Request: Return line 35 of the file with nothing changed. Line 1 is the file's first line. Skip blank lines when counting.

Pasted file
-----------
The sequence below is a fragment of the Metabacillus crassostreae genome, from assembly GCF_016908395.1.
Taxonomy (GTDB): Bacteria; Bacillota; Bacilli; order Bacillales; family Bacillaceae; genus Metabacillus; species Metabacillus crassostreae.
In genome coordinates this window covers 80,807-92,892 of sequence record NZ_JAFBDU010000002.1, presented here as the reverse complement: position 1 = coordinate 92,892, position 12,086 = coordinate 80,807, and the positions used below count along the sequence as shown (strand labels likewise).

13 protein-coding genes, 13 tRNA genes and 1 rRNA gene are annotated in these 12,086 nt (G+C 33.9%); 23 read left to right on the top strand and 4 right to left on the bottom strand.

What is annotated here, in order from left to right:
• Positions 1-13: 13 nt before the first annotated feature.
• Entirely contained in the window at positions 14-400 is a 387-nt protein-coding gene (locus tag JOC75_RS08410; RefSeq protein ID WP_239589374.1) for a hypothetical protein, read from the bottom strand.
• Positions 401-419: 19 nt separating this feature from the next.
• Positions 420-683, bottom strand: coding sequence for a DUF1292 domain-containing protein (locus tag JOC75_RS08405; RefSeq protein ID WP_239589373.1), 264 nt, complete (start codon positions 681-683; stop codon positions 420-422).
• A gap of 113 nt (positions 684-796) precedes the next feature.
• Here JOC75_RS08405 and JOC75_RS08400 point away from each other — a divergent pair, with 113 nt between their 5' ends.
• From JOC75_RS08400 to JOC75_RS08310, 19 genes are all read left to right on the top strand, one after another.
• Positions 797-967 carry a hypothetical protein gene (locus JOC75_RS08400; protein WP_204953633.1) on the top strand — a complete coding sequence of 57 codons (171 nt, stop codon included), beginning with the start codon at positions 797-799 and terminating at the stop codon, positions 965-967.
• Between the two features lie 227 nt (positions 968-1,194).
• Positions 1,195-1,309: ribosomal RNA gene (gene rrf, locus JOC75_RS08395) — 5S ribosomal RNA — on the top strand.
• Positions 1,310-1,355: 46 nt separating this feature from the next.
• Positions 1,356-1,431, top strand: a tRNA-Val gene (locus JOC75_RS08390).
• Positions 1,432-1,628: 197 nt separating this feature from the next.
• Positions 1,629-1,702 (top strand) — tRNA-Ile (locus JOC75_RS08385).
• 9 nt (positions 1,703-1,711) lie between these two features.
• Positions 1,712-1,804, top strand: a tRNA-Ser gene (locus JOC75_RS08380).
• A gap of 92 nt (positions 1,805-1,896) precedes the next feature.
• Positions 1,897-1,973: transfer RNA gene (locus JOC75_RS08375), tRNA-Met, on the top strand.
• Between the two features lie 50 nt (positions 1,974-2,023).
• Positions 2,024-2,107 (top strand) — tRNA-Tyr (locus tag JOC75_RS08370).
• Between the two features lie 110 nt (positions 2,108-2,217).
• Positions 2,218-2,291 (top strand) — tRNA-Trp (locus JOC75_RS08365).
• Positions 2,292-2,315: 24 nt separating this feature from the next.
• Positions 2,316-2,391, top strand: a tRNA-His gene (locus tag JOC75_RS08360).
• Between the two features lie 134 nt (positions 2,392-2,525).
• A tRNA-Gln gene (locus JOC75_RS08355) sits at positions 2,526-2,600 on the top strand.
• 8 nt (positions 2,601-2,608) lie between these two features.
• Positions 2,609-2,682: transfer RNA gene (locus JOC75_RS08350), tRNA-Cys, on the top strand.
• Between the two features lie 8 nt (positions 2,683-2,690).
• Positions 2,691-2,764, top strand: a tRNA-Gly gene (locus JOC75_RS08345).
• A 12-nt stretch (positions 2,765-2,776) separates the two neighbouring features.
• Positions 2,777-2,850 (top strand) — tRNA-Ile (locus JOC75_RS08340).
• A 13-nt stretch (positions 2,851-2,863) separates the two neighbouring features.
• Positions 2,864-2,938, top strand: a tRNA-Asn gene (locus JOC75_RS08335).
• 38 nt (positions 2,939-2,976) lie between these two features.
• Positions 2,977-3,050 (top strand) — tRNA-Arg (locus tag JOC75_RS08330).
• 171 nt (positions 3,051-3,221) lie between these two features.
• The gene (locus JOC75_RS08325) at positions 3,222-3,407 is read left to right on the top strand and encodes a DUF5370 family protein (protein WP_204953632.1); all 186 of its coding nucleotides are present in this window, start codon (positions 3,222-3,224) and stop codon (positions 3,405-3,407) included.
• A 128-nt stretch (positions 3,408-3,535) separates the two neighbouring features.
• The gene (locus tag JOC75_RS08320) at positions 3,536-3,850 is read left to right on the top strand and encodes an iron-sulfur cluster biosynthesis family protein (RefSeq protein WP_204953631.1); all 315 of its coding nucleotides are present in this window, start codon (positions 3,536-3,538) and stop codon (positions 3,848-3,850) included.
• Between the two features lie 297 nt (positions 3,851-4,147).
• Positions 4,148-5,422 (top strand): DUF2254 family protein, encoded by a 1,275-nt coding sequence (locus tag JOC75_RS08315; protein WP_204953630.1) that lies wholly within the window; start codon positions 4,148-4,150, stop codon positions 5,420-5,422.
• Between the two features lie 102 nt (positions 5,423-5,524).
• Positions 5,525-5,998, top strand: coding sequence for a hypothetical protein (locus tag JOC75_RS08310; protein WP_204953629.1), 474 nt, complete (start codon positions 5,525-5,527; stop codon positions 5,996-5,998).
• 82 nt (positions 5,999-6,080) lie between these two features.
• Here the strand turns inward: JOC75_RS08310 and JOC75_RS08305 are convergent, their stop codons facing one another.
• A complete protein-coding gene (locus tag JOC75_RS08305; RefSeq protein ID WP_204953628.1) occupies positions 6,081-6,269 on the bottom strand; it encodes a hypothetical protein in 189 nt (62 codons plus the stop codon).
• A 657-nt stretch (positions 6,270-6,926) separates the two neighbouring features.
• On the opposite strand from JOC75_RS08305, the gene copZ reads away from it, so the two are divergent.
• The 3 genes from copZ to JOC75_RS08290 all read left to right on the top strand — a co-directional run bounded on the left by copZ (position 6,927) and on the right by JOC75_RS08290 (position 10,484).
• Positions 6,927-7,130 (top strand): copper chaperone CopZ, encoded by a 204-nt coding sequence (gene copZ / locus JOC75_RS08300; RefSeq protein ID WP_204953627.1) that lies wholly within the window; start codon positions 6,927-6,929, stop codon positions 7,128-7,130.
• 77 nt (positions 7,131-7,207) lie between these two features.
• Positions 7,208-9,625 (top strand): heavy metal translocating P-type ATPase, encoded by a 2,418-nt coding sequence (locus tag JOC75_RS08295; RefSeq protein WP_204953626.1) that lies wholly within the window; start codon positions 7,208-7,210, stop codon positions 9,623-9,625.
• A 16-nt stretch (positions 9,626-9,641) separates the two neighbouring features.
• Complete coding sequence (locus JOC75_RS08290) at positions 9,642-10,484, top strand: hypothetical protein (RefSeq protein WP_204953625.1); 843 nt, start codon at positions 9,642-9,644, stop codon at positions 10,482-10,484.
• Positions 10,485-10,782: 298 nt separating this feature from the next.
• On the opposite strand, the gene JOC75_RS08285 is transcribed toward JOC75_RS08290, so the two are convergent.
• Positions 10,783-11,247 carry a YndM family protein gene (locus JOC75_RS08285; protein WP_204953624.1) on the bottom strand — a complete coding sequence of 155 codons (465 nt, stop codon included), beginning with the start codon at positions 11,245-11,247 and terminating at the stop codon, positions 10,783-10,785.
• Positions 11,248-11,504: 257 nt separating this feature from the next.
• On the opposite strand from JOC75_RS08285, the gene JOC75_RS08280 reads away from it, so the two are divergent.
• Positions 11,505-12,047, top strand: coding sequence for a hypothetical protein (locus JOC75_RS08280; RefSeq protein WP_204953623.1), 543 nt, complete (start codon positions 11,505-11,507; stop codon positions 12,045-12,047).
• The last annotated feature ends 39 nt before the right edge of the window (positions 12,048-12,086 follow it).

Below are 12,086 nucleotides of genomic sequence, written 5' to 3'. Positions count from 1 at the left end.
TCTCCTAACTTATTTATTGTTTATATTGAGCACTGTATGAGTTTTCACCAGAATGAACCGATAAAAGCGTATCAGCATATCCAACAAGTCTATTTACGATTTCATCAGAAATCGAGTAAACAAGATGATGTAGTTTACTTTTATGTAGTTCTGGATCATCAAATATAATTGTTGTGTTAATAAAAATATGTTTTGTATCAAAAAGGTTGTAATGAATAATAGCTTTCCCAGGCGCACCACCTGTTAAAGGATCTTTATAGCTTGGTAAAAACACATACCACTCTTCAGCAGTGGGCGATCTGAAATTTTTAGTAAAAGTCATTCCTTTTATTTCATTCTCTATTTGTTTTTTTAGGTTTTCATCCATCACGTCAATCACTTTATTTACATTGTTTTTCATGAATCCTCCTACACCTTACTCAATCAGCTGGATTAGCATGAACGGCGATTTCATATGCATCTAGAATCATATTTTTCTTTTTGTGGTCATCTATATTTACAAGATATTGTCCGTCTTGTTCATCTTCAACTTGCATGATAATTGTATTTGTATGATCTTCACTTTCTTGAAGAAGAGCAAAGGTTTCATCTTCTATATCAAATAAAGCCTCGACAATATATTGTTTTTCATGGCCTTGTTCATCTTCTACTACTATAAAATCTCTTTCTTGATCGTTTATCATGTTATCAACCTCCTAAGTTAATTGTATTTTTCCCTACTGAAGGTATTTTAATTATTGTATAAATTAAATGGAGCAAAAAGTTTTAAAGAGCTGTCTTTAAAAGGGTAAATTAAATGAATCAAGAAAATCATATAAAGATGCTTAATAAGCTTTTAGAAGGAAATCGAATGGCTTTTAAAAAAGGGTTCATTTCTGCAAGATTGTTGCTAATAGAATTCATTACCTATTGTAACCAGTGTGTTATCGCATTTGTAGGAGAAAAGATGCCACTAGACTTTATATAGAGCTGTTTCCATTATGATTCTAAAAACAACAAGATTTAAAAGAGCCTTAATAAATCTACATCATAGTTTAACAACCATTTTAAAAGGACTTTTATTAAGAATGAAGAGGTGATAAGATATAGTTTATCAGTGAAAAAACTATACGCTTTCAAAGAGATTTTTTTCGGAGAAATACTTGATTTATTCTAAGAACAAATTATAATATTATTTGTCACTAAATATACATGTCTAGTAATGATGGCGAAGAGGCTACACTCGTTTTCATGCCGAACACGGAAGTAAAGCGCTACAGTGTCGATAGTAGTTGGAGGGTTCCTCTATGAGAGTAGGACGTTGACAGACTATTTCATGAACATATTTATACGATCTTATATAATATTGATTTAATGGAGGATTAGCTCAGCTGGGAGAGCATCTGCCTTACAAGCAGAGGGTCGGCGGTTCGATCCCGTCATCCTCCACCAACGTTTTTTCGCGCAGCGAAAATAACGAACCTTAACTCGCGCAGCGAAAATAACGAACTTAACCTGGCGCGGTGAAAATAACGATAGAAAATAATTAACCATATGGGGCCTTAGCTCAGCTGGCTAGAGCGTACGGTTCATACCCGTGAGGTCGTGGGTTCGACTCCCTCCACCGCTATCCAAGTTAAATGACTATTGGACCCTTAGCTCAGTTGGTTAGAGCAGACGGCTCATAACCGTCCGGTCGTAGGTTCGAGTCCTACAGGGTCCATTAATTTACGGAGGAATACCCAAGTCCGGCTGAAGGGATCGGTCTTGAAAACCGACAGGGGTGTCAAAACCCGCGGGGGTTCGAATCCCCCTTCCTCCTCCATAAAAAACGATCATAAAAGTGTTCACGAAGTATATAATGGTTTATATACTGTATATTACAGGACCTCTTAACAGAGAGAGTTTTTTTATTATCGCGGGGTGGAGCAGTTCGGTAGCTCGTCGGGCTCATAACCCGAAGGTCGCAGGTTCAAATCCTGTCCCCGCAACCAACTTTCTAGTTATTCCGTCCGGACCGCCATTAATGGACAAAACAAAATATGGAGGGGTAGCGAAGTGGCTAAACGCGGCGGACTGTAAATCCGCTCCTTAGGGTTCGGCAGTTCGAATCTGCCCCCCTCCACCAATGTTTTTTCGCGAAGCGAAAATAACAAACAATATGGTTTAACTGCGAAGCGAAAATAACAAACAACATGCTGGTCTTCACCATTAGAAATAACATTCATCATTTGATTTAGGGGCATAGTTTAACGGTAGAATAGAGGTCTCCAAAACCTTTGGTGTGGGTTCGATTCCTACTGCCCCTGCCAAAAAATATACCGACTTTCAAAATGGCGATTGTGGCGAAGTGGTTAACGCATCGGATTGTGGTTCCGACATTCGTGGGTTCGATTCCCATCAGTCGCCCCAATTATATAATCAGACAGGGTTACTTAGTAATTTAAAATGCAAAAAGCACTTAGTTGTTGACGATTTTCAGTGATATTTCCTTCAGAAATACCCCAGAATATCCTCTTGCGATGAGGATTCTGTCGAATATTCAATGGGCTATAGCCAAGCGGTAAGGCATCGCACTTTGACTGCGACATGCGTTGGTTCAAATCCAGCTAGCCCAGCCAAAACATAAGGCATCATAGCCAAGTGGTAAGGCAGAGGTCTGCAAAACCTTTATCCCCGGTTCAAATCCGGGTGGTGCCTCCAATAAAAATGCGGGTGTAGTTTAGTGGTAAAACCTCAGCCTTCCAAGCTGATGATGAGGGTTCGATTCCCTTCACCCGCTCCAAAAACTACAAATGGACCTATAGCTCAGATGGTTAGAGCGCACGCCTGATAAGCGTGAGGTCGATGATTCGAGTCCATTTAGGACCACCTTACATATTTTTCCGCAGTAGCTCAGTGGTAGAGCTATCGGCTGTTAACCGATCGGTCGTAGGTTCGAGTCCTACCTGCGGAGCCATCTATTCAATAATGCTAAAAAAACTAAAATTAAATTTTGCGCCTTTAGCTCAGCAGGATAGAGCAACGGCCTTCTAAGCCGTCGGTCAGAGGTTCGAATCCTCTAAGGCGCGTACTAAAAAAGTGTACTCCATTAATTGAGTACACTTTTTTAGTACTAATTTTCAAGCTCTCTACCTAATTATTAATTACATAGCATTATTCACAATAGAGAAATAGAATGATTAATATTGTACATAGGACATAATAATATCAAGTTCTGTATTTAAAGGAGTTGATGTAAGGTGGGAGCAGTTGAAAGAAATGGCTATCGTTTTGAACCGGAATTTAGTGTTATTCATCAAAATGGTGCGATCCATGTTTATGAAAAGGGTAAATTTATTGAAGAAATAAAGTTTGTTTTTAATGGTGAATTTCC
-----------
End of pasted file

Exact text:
• Positions 2,691-2,764, top strand: a tRNA-Gly gene (locus JOC75_RS08345).